Geneva, 1 November 2002. Visit http://www.cern.ch/sci-tech on 7 - 8 November to find out what modern Europeans can't live without. Seven of Europe's leading Research Organizations1 are presenting three live Webcasts from CERN2 in a joint outreach programme for the European Science and Technology Week. The aim of Sci-Tech… couldn't be without it! is to show how today's society couldn't be without cutting-edge scientific research.
Northern Europeans can't imagine their households without ovens, whereas Southern Europeans identify the refrigerator as the most essential household appliance. In the area of communications, cars and motorbikes are clearly the technologies of choice in Italy, but are regarded as less important in countries like Norway and Germany. For entertainment, the personal computer is a clear winner as the device considered most essential by all Europeans, followed by the TV and the Internet. This hit parade of technological marvels is the result of a phone and online survey conducted by the Sci-Tech... couldn't be without it! team for this year's European Science and technology week on 4-10 November.
The technologies Europeans could not be without form the starting point of three entertaining and informative Webcast shows in Italian (Thursday 7 November at 10:00 CET), French (Thursday 7 November at 15:00 CET) and English (Friday 8 November at 15:00 CET), broadcast live on the Internet from a studio at CERN.
During these Webcasts scientists from the seven research Organizations and their industrial partners Sun Microsystems, Siemens, L'Oreal and Luminex will engage - from the CERN studio or from remote locations through teleconference links – an audience of Internauts all over the world. The public will be taken inside their most popular gadgets to discover the science that made them possible and how vital fundamental research has been in the creation of modern technology.
Fundamental science will be brought as close as possible to people's daily lives by showing in an entertaining way how the behaviour of electrons in silicon was essential to the development of transistors and thus to computers, for example. How new medicines are developed by looking at the genome of malaria-carrying mosquitoes, and how cancer can be diagnosed and treated with particle beams. People will be amazed to discover how fashion and design will be soon revolutionised by a new fabric made of the same optical fibre used for advanced computer networks. And how everyday products such as shampoos and sunscreens are developed using advanced scientific instruments like synchrotron radiation sources.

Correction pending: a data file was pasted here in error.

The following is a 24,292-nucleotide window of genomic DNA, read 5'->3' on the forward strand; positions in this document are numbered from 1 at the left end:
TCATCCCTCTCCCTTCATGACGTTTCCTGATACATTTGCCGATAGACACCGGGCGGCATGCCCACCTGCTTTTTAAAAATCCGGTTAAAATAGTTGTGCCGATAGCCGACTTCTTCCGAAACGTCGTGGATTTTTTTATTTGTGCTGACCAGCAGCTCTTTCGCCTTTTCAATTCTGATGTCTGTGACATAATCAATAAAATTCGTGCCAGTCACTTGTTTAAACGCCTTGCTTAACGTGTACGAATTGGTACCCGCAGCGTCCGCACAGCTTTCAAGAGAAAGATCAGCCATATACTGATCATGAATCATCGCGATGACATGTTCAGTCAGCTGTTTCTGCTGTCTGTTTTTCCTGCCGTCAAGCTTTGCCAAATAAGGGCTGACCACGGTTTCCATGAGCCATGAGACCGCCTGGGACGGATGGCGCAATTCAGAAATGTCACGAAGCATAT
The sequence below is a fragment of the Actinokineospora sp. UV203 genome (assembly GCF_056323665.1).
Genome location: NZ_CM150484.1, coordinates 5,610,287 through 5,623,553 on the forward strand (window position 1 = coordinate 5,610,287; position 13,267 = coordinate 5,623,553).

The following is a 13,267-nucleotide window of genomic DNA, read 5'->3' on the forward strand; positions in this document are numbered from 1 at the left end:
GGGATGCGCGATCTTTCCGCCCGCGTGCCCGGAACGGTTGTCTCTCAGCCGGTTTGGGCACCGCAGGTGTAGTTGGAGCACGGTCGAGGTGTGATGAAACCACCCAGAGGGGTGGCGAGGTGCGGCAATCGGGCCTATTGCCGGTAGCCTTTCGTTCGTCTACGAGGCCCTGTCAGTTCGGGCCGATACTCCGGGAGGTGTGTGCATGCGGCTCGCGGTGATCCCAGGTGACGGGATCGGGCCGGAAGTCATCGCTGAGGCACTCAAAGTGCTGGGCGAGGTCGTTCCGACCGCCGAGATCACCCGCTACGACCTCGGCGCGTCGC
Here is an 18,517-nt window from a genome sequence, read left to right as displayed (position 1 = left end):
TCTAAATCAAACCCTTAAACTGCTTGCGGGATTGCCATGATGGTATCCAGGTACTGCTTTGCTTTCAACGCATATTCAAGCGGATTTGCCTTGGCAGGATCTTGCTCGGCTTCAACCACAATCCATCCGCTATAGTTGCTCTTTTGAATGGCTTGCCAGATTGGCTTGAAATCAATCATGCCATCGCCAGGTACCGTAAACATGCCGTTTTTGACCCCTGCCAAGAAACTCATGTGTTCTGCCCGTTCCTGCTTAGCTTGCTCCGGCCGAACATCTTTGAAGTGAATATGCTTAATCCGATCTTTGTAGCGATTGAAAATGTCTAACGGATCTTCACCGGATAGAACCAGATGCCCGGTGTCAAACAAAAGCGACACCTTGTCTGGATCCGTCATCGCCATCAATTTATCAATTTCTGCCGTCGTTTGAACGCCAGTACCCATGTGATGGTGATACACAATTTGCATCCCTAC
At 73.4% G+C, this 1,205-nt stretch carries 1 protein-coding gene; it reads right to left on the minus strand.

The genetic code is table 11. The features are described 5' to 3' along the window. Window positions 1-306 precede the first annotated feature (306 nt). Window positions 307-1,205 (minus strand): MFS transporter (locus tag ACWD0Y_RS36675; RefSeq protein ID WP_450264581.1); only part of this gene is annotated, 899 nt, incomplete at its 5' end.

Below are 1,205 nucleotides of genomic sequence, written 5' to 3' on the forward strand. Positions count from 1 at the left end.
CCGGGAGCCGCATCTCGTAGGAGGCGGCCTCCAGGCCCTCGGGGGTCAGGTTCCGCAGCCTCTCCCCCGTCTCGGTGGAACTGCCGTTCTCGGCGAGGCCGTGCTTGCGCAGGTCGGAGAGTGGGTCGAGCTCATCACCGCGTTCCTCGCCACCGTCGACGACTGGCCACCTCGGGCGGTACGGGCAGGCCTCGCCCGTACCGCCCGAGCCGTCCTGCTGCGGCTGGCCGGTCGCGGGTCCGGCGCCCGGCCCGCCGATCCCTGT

The excitement of the Internet audience will be maintained thanks to live quiz shows for 15 to 19 year-old Europeans in the studio and online, with top-tech prizes to win. Teleconference links will be established with scientists in their laboratories all over the world and with remote audiences at the Expolradome in Paris and the Città della Scienza in Naples.
Sci-tech… couldn't be without it! will show the next generation of technology users how fundamental research is relevant to everyday life, and draw attention to the fascinating opportunities that lie ahead in the world of research and development.
WATCH THE LIVE WEBCASTS and take part in the online quizzes
Thursday 7 November at 10:00 in ITALIAN
Thursday 7 November at 15:00 in FRENCH
Friday 8 November at 15:00 in ENGLISH
on this web site
For more information on the webcasts and the Sci-Tech… couldn't be without it! project contact:
firstname.lastname@example.org tel. +41 22 767 5456
CERN, the the European Organization for Nuclear Research www.cern.ch
ESA, the European Space Agency www.esa.int
ESO, the European Southern Observatory www.eso.org
EMBL, the European Molecular Biology Laboratory www.embl.org
EFDA, the European Fusion Development Agreement www.jet.efda.org
ESRF, the European Synchrotron Radiation Facility www.esrf.fr
ILL, the Institut Laue-Langevin www.ill.fr
With the support of European Science Week
2. CERN, the European Organization for Nuclear Research, has its headquarters in Geneva. At present, its Member States are Austria, Belgium, Bulgaria, the Czech Republic, Denmark, Finland, France, Germany, Greece, Hungary, Italy, Netherlands, Norway, Poland, Portugal, Slovakia, Spain, Sweden, Switzerland and the United Kingdom. Israel, Japan, the Russian Federation, the United States of America, Turkey, the European Commission and Unesco have observer status.